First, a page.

Class Actions 

UK class action regime


Merricks v Mastercard Inc [2019] EWCA Civ 674 concerned a GBP 14 billion class action claim brought against Mastercard on behalf of 46 million UK consumers. They relied on the European Commission’s finding that interchange fees had been set at an unlawfully high level and therefore artificially raised prices for British consumers. Under the UK consumer rights class action regime, a collective proceedings order (CPO) must be obtained from the Competition Appeals Tribunal (CAT). The CAT had dismissed the application on the basis of its finding that there was no credible methodology for determining the loss suffered by each individual consumer. The Court of Appeal overturned the CAT’s decision holding that it should not have conducted a mini-trial (the question is simply whether the claims are suitable to proceed on a collective basis, not whether they are certain to succeed) and that the method of distribution could be addressed after the actual trial. Mastercard was subsequently granted permission to appeal to the Supreme Court. All similar CPO applications at the CAT have been paused pending the Supreme Court’s decision which is expected in late 2020 / early 2021. 

Representative class action: damages for loss of control of data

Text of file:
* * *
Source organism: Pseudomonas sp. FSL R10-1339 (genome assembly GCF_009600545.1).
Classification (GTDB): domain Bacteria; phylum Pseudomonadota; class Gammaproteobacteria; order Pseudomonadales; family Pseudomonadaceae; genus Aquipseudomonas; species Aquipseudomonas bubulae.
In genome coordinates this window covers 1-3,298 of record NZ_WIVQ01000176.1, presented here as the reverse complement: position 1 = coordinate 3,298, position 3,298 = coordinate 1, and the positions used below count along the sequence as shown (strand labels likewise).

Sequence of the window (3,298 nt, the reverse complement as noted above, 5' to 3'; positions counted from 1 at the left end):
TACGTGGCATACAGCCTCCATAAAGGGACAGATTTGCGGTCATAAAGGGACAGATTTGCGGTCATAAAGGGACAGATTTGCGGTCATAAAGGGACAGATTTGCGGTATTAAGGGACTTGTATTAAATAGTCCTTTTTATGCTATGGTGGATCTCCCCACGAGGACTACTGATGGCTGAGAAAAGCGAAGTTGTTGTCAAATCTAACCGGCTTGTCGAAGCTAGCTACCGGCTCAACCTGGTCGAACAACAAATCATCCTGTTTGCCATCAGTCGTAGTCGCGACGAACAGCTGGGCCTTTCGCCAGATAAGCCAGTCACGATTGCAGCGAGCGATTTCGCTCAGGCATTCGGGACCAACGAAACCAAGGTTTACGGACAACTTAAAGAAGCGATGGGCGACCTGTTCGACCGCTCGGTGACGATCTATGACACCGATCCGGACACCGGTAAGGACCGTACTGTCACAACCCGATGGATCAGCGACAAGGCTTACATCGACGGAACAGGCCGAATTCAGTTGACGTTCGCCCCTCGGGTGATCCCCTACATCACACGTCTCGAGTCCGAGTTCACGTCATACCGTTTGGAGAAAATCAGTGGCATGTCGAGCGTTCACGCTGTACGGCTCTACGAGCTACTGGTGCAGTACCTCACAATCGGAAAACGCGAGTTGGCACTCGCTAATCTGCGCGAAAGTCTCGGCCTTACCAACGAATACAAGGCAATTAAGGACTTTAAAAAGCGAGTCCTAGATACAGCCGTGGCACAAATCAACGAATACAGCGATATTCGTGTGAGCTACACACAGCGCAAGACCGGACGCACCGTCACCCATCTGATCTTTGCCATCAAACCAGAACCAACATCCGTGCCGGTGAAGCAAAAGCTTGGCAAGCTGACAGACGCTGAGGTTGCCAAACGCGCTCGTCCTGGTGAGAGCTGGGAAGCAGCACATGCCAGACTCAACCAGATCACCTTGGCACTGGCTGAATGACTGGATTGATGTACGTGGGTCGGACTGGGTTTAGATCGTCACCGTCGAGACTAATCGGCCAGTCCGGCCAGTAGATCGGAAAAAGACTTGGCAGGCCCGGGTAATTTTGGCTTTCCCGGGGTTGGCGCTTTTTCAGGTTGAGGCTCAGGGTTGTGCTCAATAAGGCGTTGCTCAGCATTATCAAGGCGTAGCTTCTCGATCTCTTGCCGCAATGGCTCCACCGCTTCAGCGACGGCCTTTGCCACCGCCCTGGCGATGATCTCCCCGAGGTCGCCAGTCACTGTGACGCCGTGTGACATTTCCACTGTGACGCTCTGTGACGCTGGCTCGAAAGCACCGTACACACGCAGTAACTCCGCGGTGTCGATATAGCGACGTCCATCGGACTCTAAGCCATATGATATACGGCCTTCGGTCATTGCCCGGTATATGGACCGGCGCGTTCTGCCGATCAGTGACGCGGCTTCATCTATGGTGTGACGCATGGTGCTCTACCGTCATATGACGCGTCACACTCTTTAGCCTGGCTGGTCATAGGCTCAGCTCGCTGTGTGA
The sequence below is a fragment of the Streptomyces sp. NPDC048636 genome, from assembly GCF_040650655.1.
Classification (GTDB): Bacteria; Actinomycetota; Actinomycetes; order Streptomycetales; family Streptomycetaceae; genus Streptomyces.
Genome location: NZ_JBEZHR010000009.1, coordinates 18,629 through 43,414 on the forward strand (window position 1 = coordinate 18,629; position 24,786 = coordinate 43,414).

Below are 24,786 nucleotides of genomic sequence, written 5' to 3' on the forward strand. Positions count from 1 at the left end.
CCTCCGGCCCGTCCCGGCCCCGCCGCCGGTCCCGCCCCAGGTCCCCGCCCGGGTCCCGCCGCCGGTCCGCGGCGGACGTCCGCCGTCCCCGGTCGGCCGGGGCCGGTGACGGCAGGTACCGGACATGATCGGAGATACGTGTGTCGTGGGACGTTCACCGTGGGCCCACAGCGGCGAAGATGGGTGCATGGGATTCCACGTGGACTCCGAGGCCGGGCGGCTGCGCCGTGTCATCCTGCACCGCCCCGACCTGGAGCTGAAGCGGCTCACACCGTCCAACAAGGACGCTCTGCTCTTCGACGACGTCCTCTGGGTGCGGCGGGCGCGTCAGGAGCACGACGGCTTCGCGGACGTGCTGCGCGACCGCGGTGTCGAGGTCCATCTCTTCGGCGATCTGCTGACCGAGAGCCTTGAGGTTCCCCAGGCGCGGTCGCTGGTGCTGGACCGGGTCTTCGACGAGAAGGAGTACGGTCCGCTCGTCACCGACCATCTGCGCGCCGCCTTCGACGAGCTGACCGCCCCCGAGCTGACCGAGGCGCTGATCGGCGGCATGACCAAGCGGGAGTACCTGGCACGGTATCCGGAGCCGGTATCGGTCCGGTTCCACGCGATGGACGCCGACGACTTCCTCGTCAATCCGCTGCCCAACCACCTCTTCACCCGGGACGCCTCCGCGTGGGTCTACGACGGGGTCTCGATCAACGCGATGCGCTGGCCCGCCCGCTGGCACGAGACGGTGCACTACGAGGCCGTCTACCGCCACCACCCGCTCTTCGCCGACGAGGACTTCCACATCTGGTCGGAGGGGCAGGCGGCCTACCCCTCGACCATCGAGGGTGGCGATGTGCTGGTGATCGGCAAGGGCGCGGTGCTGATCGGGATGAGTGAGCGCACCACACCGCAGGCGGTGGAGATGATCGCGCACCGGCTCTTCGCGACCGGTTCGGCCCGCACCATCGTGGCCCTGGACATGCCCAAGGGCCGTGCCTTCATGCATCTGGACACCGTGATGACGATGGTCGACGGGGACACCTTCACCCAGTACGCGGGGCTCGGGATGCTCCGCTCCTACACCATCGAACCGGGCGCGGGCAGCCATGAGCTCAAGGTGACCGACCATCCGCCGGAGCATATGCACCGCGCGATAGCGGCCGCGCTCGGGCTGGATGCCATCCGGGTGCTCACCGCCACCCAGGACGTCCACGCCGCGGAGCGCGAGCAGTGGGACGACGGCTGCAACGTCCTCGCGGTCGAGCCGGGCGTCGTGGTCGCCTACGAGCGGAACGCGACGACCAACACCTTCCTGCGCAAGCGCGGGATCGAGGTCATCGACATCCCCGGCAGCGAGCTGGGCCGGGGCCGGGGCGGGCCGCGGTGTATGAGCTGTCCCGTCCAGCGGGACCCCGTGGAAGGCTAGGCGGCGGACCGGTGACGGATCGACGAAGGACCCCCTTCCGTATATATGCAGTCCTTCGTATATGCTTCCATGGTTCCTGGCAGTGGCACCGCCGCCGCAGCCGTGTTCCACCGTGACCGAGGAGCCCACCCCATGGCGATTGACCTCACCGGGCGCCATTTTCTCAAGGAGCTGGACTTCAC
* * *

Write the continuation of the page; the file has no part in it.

2018 saw the success of the 5500-strong class action in WM Morrison Supermarkets PLC v Various Claimants [2018] EWCA Civ 2339 (judgment is currently awaited from the Supreme Court in this case). Arguably even more concerning for institutions is the 2019 four-million-strong class action in Lloyd v Google LLC [2019] EWCA Civ 1599 (this also relates to a pre-GDPR cause of action under the Data Protection Act 1998) in which the Court of Appeal held that damages could be claimed for loss of control of data without having to prove any financial loss or distress: mere breach was sufficient. The claim alleged that Google had installed cookies on iPhones without the users’ knowledge and consent and which enabled it to track their internet activity. Lloyd sought permission to serve the claim out of jurisdiction on Google and he was required to show that damage was sustained in the jurisdiction. In granting him permission, the Court of Appeal held that the damage was the users’ loss of control of data; that he had a good arguable case that the damage was sustained within the jurisdiction; and that there was no requirement for the class to authorise the claim. The size of this claim shows that managing data risks should be at the forefront of firms’ minds (especially with GDPR now in the picture).